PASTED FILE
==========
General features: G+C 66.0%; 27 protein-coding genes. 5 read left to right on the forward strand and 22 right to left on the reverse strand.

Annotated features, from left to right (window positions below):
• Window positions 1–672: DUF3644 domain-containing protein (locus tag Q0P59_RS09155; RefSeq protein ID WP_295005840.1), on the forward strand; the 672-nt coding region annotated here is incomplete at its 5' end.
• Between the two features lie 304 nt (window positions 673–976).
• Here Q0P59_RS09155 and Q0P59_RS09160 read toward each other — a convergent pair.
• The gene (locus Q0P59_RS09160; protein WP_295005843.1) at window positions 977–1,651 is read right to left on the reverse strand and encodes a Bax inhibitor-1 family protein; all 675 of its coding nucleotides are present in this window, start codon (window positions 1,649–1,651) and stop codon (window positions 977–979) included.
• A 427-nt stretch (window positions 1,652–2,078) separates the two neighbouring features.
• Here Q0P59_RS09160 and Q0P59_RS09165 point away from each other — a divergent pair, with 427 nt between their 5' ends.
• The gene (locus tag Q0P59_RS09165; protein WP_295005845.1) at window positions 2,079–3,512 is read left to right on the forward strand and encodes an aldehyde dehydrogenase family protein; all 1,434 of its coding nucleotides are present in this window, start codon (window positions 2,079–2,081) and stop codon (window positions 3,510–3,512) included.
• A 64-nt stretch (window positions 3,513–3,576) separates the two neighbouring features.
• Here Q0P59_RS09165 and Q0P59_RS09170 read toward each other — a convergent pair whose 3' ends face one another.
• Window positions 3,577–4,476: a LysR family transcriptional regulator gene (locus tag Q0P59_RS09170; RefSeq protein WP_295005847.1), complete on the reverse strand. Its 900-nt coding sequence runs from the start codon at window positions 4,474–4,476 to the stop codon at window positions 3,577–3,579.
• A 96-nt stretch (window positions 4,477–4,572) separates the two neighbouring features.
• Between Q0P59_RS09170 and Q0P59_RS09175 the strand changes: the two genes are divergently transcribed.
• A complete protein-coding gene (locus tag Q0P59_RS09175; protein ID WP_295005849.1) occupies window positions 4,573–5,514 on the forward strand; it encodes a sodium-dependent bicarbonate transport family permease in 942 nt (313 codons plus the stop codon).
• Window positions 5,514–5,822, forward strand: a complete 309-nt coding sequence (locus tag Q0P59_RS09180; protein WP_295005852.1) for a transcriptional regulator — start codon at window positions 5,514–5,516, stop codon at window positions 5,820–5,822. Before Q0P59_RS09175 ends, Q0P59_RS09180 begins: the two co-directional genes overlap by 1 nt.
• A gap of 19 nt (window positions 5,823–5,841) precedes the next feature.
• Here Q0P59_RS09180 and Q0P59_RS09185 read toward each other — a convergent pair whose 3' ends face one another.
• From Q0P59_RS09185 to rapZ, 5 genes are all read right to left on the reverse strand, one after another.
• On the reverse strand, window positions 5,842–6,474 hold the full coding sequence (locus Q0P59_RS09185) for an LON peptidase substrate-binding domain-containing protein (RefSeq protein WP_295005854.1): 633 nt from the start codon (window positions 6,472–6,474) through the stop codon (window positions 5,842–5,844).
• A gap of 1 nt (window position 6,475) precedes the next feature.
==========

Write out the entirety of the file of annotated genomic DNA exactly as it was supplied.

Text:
General features: G+C 66.0%; 27 protein-coding genes. 5 read left to right on the forward strand and 22 right to left on the reverse strand.

Annotated features, from left to right (window positions below):
• Window positions 1–672: DUF3644 domain-containing protein (locus tag Q0P59_RS09155; RefSeq protein ID WP_295005840.1), on the forward strand; the 672-nt coding region annotated here is incomplete at its 5' end.
• Between the two features lie 304 nt (window positions 673–976).
• Here Q0P59_RS09155 and Q0P59_RS09160 read toward each other — a convergent pair.
• The gene (locus Q0P59_RS09160; protein WP_295005843.1) at window positions 977–1,651 is read right to left on the reverse strand and encodes a Bax inhibitor-1 family protein; all 675 of its coding nucleotides are present in this window, start codon (window positions 1,649–1,651) and stop codon (window positions 977–979) included.
• A 427-nt stretch (window positions 1,652–2,078) separates the two neighbouring features.
• Here Q0P59_RS09160 and Q0P59_RS09165 point away from each other — a divergent pair, with 427 nt between their 5' ends.
• The gene (locus tag Q0P59_RS09165; protein WP_295005845.1) at window positions 2,079–3,512 is read left to right on the forward strand and encodes an aldehyde dehydrogenase family protein; all 1,434 of its coding nucleotides are present in this window, start codon (window positions 2,079–2,081) and stop codon (window positions 3,510–3,512) included.
• A 64-nt stretch (window positions 3,513–3,576) separates the two neighbouring features.
• Here Q0P59_RS09165 and Q0P59_RS09170 read toward each other — a convergent pair whose 3' ends face one another.
• Window positions 3,577–4,476: a LysR family transcriptional regulator gene (locus tag Q0P59_RS09170; RefSeq protein WP_295005847.1), complete on the reverse strand. Its 900-nt coding sequence runs from the start codon at window positions 4,474–4,476 to the stop codon at window positions 3,577–3,579.
• A 96-nt stretch (window positions 4,477–4,572) separates the two neighbouring features.
• Between Q0P59_RS09170 and Q0P59_RS09175 the strand changes: the two genes are divergently transcribed.
• A complete protein-coding gene (locus tag Q0P59_RS09175; protein ID WP_295005849.1) occupies window positions 4,573–5,514 on the forward strand; it encodes a sodium-dependent bicarbonate transport family permease in 942 nt (313 codons plus the stop codon).
• Window positions 5,514–5,822, forward strand: a complete 309-nt coding sequence (locus tag Q0P59_RS09180; protein WP_295005852.1) for a transcriptional regulator — start codon at window positions 5,514–5,516, stop codon at window positions 5,820–5,822. Before Q0P59_RS09175 ends, Q0P59_RS09180 begins: the two co-directional genes overlap by 1 nt.
• A gap of 19 nt (window positions 5,823–5,841) precedes the next feature.
• Here Q0P59_RS09180 and Q0P59_RS09185 read toward each other — a convergent pair whose 3' ends face one another.
• From Q0P59_RS09185 to rapZ, 5 genes are all read right to left on the reverse strand, one after another.
• On the reverse strand, window positions 5,842–6,474 hold the full coding sequence (locus Q0P59_RS09185) for an LON peptidase substrate-binding domain-containing protein (RefSeq protein WP_295005854.1): 633 nt from the start codon (window positions 6,472–6,474) through the stop codon (window positions 5,842–5,844).
• A gap of 1 nt (window position 6,475) precedes the next feature.